One woman, in a quiet alto, remembers the sound of birds. Another woman, her voice rich, remembers “running across the street to my grandma’s house.” A third recalls the smell of baking bread.
The distinct voices, with varied timbres and tempos, are describing home.
They’re speaking, not singing, but in a new piece, those voices become musical. Working with the St. Paul Chamber Orchestra, composer Lembit Beecher has intertwined 47 recorded interviews with Twin Cities residents, constructing a new orchestral piece called “Say Home.” The interviewees come from different places and often say very different things. Contradictory things.
But sometimes, the voices form a kind of chorus.
“There can be something emotional and expressive and powerful about three people saying, in a row, ‘Home is about people, not about place,’ ” said Beecher, the chamber orchestra’s composer in residence. “Where if you hear one person say it, it sounds less interesting or maybe cliché. Ironically, when you hear a whole bunch of people saying it, it seems to acquire more meaning.
“You start noticing the differences in their enunciation, and you start thinking about what a sentence like that really means.”
The 35-minute piece debuts next weekend as part of a new St. Paul Chamber Orchestra festival called Tapestry19, two weeks of varied concerts that tackle the concept of home — “where, when and how we feel at home in a dynamic and ever-changing world, ” as the SPCO puts it.
“Say Home” is one of several premieres. For this weekend’s program, St. Paul-raised vocalist and pianist PaviElle French created “A Requiem for Zula,” a tribute to her mother and her home, the Rondo neighborhood. On Friday, 17-year-old composer Maya Miro Johnson will debut a work Beecher called “the most adventurous piece on the program.”
But “Say Home,” too, is bold.
“I’ve never seen a piece like this,” said Kyu-Young Kim, the SPCO’s artistic director. “Most storytelling in music either falls into the realm of vocal music or opera, where there are sung words. Or there’s narrated pieces, a single person speaking.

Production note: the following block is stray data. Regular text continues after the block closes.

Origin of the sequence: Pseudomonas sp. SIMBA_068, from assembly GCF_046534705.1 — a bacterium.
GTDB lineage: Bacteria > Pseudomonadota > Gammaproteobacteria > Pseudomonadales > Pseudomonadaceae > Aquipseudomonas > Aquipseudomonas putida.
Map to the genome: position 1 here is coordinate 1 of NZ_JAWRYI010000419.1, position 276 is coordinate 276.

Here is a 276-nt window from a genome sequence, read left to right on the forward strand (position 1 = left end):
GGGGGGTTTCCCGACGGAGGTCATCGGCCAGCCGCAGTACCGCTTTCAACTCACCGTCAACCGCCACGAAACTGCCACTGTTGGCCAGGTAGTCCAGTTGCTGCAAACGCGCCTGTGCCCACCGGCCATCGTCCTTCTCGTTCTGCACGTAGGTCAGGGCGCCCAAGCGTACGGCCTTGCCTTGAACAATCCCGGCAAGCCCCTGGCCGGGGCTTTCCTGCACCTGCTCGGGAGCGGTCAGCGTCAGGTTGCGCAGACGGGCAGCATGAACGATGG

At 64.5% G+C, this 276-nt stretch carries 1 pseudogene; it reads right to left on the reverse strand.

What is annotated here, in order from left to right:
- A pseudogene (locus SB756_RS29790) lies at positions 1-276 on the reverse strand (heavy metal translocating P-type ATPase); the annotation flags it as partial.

“This is so ambitious in terms of taking, it ended up being 47 people … and balancing those people’s voices and his artistic voice.”
Questions, and a poem
Beecher’s piece draws on 27 hours of recordings — interviews conducted over several months with high school students and retirees. An immigrant who came to the U.S. weeks ago. A man whose family arrived generations ago.
“We had this idea for a piece that would involve a multitude of interviews,” said SPCO artistic planning manager Paul Finkelstein, who led the project. “We’re an orchestra; we don’t do that.”
So Beecher and the orchestra paired up with Todd Lawrence, an English professor and ethnography expert at the University of St. Thomas in St. Paul. They visited distinct spots across the Twin Cities, from the American Swedish Institute in Minneapolis to the East Side Freedom Library in St. Paul.
“We basically decided places to go,” Lawrence said. “Who was there was not up to us.”
Each interviewee began by reading a poem — with words in a dozen languages, including Spanish, Swedish and Ojibwe — that will act as a backbone of the piece, by Chris Santiago, a poet and St. Thomas professor. They read the poem at the end, too.
In between, they answered the same 11 questions about home: “What does home mean to you?” “How can home change over time?” “Have there been moments in your life when you remember questioning where your home was?”
They responded with “this plain-spoken or common elegance,” Lawrence said.
Most people didn’t know “what kind of questions we would ask them,” he continued. The students were from Wellstone International High School in south Minneapolis — “15-, 16-, 17-year-olds, we were just pulling them out of class, completely blindsided, asking, ‘Tell us about home,’ ” he said, chuckling. “Even so, they were really wise in the answers they gave. They said some really, really amazingly insightful things.”